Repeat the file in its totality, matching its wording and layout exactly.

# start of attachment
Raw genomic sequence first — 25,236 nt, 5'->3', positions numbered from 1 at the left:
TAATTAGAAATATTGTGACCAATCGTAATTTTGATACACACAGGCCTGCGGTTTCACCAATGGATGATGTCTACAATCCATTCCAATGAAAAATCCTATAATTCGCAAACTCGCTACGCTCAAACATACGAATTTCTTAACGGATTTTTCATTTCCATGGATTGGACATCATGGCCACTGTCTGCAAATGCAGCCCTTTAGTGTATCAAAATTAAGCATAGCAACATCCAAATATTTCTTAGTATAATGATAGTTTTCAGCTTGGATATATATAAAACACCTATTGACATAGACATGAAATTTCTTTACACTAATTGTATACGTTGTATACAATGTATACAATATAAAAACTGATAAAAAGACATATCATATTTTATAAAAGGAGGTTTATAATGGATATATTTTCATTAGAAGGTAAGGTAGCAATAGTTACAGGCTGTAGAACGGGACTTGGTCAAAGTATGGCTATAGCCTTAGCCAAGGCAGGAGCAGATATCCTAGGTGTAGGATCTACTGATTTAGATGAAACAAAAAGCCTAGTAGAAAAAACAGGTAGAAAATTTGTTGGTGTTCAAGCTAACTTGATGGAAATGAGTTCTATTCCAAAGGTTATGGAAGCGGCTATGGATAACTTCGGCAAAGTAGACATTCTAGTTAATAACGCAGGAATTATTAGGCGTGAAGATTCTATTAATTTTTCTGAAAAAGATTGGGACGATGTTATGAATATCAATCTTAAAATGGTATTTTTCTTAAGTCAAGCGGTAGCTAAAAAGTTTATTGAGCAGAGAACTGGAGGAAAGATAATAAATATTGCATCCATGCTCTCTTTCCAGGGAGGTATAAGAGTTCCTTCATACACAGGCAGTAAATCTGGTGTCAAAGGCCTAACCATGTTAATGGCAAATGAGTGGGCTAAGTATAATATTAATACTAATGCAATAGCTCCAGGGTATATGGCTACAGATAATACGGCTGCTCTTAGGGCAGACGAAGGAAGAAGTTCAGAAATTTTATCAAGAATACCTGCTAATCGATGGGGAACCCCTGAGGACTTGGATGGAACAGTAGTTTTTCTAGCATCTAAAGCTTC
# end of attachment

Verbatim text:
Raw genomic sequence first — 25,236 nt, 5'->3', positions numbered from 1 at the left:
TAATTAGAAATATTGTGACCAATCGTAATTTTGATACACACAGGCCTGCGGTTTCACCAATGGATGATGTCTACAATCCATTCCAATGAAAAATCCTATAATTCGCAAACTCGCTACGCTCAAACATACGAATTTCTTAACGGATTTTTCATTTCCATGGATTGGACATCATGGCCACTGTCTGCAAATGCAGCCCTTTAGTGTATCAAAATTAAGCATAGCAACATCCAAATATTTCTTAGTATAATGATAGTTTTCAGCTTGGATATATATAAAACACCTATTGACATAGACATGAAATTTCTTTACACTAATTGTATACGTTGTATACAATGTATACAATATAAAAACTGATAAAAAGACATATCATATTTTATAAAAGGAGGTTTATAATGGATATATTTTCATTAGAAGGTAAGGTAGCAATAGTTACAGGCTGTAGAACGGGACTTGGTCAAAGTATGGCTATAGCCTTAGCCAAGGCAGGAGCAGATATCCTAGGTGTAGGATCTACTGATTTAGATGAAACAAAAAGCCTAGTAGAAAAAACAGGTAGAAAATTTGTTGGTGTTCAAGCTAACTTGATGGAAATGAGTTCTATTCCAAAGGTTATGGAAGCGGCTATGGATAACTTCGGCAAAGTAGACATTCTAGTTAATAACGCAGGAATTATTAGGCGTGAAGATTCTATTAATTTTTCTGAAAAAGATTGGGACGATGTTATGAATATCAATCTTAAAATGGTATTTTTCTTAAGTCAAGCGGTAGCTAAAAAGTTTATTGAGCAGAGAACTGGAGGAAAGATAATAAATATTGCATCCATGCTCTCTTTCCAGGGAGGTATAAGAGTTCCTTCATACACAGGCAGTAAATCTGGTGTCAAAGGCCTAACCATGTTAATGGCAAATGAGTGGGCTAAGTATAATATTAATACTAATGCAATAGCTCCAGGGTATATGGCTACAGATAATACGGCTGCTCTTAGGGCAGACGAAGGAAGAAGTTCAGAAATTTTATCAAGAATACCTGCTAATCGATGGGGAACCCCTGAGGACTTGGATGGAACAGTAGTTTTTCTAGCATCTAAAGCTTC